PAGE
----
It’s been a while since my last post. It’s time to catch up!

This one is short. Every time I write a paper or report, I need to create descriptive tables using Latex. Over and over I create these Adhoc tables, I say to myself: Write a general function so you can save time in the next paper! I know there are some solutions out there, but in general, I feel they are not flexible enough.

I introduce a far from perfect function to create descriptive tables in Latex. The steps and structure are quite simple:

  1. Write a function to summarize your data with any stats you want
  2. Define a list with the data plus column names (labels)

That’s it. Some useful features of the function:

  • It deals automatically with factors (categorical variables)
  • You can use different datasets at the same time
  • You can group columns using a variable (e.g., year)
  • You can add long notes at the bottom of the table
  • You can specify your descriptive function

Let’s start creating some fake data:

  • 5 variables
  • Variable 3 is a factor (i.e., categorical)
  • Variable 5 is a grouping column
library(data.table)
set.seed(14332)
devtools::source_gist("c4d1089a501d3567be9fb784b1c5a6ab")
# create two fake datasets
n1 = 100
dat1 = data.table(
    var1 = runif(n1),
    var2 = sample(0:1, n1, prob = c(0.8, 0.2), replace = TRUE),
    var3 = factor(sample(1:4, n1, prob = c(0.1, 0.4, 0.3, 0.2),
        replace = TRUE),
        labels = c("Low", "Medium", "High", "Very high")),
    var4 = rnorm(n1, 1000, 100),
    var5 = sample(1:4, n1, replace = TRUE)
)

n2 = 200
dat2 = data.table(
    var1 = runif(n2, min = 3, max = 5),
    var2 = sample(0:1, n2, prob = c(0.5, 0.5), replace = TRUE),
    var3 = factor(sample(1:5, n2, prob = c(0.05, 0.1, 0.35, 0.3, 0.2),
        replace = TRUE),
        labels = c("Very low", "Low", "Medium", "High", "Very high")),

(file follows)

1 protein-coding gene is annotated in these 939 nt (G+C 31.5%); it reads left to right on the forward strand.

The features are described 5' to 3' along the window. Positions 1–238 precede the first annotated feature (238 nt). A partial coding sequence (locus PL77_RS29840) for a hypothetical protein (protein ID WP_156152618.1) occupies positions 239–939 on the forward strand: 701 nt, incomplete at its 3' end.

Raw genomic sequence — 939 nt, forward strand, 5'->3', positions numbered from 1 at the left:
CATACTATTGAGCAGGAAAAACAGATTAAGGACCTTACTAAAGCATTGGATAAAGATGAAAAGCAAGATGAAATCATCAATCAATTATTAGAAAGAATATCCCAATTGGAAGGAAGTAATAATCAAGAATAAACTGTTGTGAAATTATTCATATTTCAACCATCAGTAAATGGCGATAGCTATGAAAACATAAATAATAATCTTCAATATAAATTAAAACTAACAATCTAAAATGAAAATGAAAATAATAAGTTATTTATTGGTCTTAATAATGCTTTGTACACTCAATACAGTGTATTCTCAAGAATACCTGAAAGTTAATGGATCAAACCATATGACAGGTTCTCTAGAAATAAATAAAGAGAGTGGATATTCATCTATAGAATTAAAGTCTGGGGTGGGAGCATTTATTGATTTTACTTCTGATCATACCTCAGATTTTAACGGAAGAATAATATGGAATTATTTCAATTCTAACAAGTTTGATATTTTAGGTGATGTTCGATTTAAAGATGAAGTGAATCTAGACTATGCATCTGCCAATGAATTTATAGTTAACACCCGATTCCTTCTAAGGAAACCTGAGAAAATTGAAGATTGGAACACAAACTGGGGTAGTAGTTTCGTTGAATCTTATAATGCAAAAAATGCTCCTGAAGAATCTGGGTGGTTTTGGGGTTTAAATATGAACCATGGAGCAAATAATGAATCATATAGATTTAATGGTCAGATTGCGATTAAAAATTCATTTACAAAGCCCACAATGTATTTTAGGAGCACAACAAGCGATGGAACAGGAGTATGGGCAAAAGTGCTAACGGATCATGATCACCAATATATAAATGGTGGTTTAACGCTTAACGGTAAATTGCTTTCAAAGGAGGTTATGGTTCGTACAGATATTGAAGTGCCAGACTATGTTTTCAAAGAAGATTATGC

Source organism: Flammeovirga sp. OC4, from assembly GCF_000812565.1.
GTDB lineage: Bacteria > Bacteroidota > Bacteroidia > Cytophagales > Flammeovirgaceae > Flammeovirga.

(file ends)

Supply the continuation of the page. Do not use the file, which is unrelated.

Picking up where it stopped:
var4 = rnorm(n2, 2000, 300),
    var5 = sample(1:4, n2, replace = TRUE)
)

datasets = list("Data 1" = dat1, "Data 2" = dat2)
variables = list(paste0("var", 1:4), paste0("var", 1:4))
labels = list(paste0("Variable ", 1:4), paste0("Variable ", 1:4))
colnames =  c("Mean", "Median", "SD")

We can define a descriptive function:

# descriptive function
myDescriptives = function(x) {
    x = as.numeric(x)
    m = mean(x, na.rm = TRUE)
    md = median(x, na.rm = TRUE)
    sd = sd(x, na.rm = TRUE)
    return(c(m, md, sd))
}
# create table
createDescriptiveTable(datasets,
    summary_function = myDescriptives,
    column_names = colnames,
    variable_names = variables,
    variable_labels = labels,
    arraystretch = 1.3,
    title = "Descriptive statistics",
    label = "tab:descriptive",
    file = "example_01.tex")

Thus, the grouping of rows is defined by the name of each dataset in the list. We can add a note, just remember to add \usepackage[flushleft]{threeparttable} to your Latex document:

# table + note
createDescriptiveTable(datasets,
    summary_function = myDescriptives,
    column_names = colnames,
    variable_names = variables,
    variable_labels = labels,
    arraystretch = 1.3,
    note = "This is a very long long long long long long long long long note.",
    title = "Descriptive statistics",
    label = "tab:descriptive",
    file = "example_02.tex")

We can also slice the descriptives by group:

# group columns
createDescriptiveTable(datasets,
    summary_function = myDescriptives,
    column_names = colnames,
    variable_names = variables,
    variable_labels = labels,
    group_variable = "var5",
    arraystretch = 1.3,
    tabcolsep = 3,
    note = "This is a very long long long long long long long long long note.",
    title = "Descriptive statistics",
    label = "tab:descriptive",
    file = "example_03.tex")

It’s just a first version. I am adding more features in the future.